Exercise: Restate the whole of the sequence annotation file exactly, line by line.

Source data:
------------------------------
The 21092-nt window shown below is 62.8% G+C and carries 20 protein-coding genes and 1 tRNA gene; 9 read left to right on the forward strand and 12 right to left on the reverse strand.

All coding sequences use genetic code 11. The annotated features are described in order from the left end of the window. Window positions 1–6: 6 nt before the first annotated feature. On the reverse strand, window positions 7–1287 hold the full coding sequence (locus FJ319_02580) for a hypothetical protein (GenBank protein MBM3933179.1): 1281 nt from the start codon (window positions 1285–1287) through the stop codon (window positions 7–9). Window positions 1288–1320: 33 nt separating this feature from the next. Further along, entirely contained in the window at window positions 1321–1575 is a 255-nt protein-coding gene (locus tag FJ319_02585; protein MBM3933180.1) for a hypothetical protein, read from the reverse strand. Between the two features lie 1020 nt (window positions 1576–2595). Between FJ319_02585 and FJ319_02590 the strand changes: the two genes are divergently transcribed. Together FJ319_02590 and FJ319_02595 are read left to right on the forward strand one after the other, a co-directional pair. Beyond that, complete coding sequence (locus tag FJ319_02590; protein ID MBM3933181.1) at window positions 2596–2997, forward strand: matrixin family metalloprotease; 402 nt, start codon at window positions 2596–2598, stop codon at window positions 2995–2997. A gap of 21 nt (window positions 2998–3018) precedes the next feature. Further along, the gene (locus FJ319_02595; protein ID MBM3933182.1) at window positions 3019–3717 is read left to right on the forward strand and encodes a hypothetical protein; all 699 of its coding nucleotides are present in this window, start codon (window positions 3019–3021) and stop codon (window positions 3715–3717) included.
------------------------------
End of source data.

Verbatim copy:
The 21092-nt window shown below is 62.8% G+C and carries 20 protein-coding genes and 1 tRNA gene; 9 read left to right on the forward strand and 12 right to left on the reverse strand.

All coding sequences use genetic code 11. The annotated features are described in order from the left end of the window. Window positions 1–6: 6 nt before the first annotated feature. On the reverse strand, window positions 7–1287 hold the full coding sequence (locus FJ319_02580) for a hypothetical protein (GenBank protein MBM3933179.1): 1281 nt from the start codon (window positions 1285–1287) through the stop codon (window positions 7–9). Window positions 1288–1320: 33 nt separating this feature from the next. Further along, entirely contained in the window at window positions 1321–1575 is a 255-nt protein-coding gene (locus tag FJ319_02585; protein MBM3933180.1) for a hypothetical protein, read from the reverse strand. Between the two features lie 1020 nt (window positions 1576–2595). Between FJ319_02585 and FJ319_02590 the strand changes: the two genes are divergently transcribed. Together FJ319_02590 and FJ319_02595 are read left to right on the forward strand one after the other, a co-directional pair. Beyond that, complete coding sequence (locus tag FJ319_02590; protein ID MBM3933181.1) at window positions 2596–2997, forward strand: matrixin family metalloprotease; 402 nt, start codon at window positions 2596–2598, stop codon at window positions 2995–2997. A gap of 21 nt (window positions 2998–3018) precedes the next feature. Further along, the gene (locus FJ319_02595; protein ID MBM3933182.1) at window positions 3019–3717 is read left to right on the forward strand and encodes a hypothetical protein; all 699 of its coding nucleotides are present in this window, start codon (window positions 3019–3021) and stop codon (window positions 3715–3717) included.